May 22, 2022

The pandemic has forced many people to lead a more isolated lifestyle. This can lead to unpleasant emotions, mental health declines, and feelings of loneliness. Some of the people who are most at risk reside in facilities that provide care for seniors.

From January to June of 2019, the percentage of adults reporting symptoms of anxiety or depression was 11 per cent. By January 2021, that number had increased to 41.1 per cent, according to the National Health Interview Survey (NHIS).

The Ontario government put COVID-19 restrictions in place for retirement homes and long-term care facilities to ensure that COVID-19 exposure was limited as much as possible. The age of residents makes them more susceptible to the effects of the COVID-19 variants.

Seasons Retirement, a residence for retired seniors, did not have any issues with sick residents, only staff members and visitors. When the home was in ‘outbreak status,’ it significantly affected socialization for residents and family members.

The home entered this status just before Christmas break, when lots of residents were leaving to visit their loved ones, and many of them making overnight trips. Following government guidelines, any resident that had been gone for 24 hours or longer was required to isolate until they received a negative test.

Depending on the amount of time it took to receive test results, residents could be in isolation for anywhere from 10 to 14 days. If residents had just moved in, they were required to isolate for two weeks regardless.

They were restricted to only two essential visitors during this time (emergency contacts, close family, power of attorney). Visits with those essential visitors were limited to a maximum of two hours.

The situation was difficult for the families of the residents as well. Before the provincial restrictions, visitors could come and go as they pleased and spend as much time as they wanted with their family.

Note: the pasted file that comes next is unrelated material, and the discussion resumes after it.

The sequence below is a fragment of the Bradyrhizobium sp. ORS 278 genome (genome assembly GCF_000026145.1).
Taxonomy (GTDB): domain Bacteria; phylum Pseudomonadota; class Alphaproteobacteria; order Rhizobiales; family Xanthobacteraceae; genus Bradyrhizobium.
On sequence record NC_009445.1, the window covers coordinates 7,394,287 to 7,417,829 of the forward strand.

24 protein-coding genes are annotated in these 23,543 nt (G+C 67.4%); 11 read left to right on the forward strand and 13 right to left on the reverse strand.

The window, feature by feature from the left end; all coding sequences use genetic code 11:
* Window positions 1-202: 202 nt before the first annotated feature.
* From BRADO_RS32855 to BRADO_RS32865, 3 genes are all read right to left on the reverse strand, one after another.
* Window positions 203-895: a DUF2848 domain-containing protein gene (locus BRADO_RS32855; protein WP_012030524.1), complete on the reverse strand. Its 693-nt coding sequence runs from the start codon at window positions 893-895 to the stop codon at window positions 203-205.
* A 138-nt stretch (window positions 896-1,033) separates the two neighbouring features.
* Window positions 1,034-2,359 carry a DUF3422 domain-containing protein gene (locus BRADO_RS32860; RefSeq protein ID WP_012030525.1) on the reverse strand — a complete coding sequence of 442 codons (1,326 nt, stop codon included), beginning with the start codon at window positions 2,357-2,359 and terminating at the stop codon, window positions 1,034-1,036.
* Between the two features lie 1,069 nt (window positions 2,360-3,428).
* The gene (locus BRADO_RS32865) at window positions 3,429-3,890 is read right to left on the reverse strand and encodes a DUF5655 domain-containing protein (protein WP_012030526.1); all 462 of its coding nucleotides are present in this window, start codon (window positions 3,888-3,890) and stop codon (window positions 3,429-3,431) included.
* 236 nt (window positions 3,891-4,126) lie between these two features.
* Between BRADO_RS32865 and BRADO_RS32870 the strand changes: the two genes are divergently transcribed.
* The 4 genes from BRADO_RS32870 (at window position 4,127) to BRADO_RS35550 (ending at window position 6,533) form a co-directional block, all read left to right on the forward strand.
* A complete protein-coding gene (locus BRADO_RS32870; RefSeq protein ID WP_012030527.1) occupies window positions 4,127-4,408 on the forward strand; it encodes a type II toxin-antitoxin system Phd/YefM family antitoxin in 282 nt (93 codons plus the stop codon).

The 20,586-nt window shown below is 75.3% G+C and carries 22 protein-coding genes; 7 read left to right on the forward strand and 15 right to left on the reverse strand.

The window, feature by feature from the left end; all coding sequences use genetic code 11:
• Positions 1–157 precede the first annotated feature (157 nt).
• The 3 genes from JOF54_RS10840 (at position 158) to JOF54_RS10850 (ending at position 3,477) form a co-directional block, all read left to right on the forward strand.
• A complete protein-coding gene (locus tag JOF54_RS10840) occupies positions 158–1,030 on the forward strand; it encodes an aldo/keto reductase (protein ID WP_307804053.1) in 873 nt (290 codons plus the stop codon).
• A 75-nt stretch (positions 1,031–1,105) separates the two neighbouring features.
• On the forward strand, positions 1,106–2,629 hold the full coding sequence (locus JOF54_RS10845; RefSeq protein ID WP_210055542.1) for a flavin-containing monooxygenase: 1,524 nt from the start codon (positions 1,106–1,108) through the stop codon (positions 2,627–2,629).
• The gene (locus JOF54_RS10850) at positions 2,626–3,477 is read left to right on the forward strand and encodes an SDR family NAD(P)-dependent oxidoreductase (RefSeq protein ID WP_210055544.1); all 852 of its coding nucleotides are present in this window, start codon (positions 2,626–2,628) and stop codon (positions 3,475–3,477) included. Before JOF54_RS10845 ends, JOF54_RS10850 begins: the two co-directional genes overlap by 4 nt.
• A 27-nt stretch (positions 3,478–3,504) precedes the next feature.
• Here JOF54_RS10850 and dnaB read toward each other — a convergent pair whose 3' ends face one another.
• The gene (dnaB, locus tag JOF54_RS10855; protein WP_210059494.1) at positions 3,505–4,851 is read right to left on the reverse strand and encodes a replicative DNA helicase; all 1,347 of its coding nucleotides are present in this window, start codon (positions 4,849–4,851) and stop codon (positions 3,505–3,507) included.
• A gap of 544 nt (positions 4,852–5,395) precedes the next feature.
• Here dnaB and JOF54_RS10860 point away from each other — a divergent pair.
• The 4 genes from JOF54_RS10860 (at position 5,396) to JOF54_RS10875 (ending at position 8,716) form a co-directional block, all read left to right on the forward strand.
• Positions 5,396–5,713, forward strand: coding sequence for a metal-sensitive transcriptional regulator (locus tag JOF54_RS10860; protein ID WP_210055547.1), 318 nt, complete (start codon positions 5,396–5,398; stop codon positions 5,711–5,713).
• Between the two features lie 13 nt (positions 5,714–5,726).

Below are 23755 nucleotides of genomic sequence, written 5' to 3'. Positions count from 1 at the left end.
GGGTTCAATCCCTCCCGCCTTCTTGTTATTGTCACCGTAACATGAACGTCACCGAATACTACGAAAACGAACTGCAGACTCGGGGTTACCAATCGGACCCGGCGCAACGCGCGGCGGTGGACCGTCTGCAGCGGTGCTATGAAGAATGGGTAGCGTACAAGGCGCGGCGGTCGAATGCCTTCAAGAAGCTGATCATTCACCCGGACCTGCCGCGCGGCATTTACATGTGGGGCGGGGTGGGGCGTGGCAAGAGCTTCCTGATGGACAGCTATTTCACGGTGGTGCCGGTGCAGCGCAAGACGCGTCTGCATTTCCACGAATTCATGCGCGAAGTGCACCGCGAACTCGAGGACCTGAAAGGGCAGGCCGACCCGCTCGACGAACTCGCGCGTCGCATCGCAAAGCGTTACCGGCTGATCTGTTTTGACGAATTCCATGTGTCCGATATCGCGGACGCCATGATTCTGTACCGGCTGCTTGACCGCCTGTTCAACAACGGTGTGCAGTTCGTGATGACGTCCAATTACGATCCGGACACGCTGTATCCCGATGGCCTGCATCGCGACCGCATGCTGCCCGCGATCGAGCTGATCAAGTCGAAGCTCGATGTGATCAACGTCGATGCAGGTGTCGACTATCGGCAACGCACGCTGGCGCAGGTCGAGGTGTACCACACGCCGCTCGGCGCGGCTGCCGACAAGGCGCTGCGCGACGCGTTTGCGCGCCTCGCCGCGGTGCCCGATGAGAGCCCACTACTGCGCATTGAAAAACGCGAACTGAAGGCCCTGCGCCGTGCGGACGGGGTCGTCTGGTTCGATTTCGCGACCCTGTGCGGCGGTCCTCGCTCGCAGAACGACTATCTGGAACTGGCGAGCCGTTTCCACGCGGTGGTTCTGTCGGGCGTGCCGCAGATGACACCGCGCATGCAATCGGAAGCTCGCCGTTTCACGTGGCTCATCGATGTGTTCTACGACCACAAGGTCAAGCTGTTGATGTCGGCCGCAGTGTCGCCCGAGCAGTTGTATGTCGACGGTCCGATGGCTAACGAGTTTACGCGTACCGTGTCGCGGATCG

Seasons took action to ensure residents felt as comfortable as possible during the difficult time, when restrictions included the closure of group meals and activities, something that the residents looked forward to.

Erica Boer, the home’s ‘fun’ manager, organized numerous activities to lift the residents’ spirits, also using technology to keep residents and families connected.

“I have to get creative to provide programming and ensure residents are not completely isolated or bored while also following COVID-19 protocols,” said Boer. “One of the biggest adapted recreation programs for COVID-19 restrictions are traveling carts. I did weekly activity carts where I would visit with the residents and bring them a treat.”

“We did a Hawaiian theme where I dressed up in my hula skirt and Hawaiian shirt and served fresh fruit and Hawaiian cocktails door-to-door. The residents were entertained by me and some of them even sat in their doorways across the hall from each other to enjoy their treats,” said Boer.

A report from the National Seniors Council (NSC) showed that almost half of Canadians aged 80 or older reported feelings of loneliness at some point in their lifetime, suggesting that this problem is not isolated to elder care facilities, but the restrictions made these feelings more difficult to express and cope with.

Boer explained how technology plays a key role to keep residents connected, especially during the pandemic. She often assisted residents when using programs to video chat with their families. Cubigo has also been a great resource for Boer.

“Staff, residents, families, and visitors are all connected through this. This is how families book visits with residents and keep up-to-date on information in our home,” said Boer. “The most unique part of our Cubigo software is that I am able to broadcast YouTube videos and activities to a channel on their TVs in their suites.”

Boer says she shows a different exercise video every morning for the residents. Some of the favourites are chair yoga, Pilates, tai chi, and mindful meditations. This software also allows residents to participate in Bingo where they can win prizes, which gives them something to look forward to each day.

“Another activity I offered for our more artistic residents was step-by-step painting classes. I would deliver the painting supplies and canvas to their suites, and they would follow a step-by-step painting class that was broadcast to their TVs. We then displayed their paintings downstairs for everyone to see,” said Boer.

As the government’s pandemic restrictions loosen, residents are now able to resume small group activities. The dining hall has also reopened.

“This has really boosted the residents’ engagement and mental health as they are not feeling quite as restricted and isolated,” said Boer.

Leave a Reply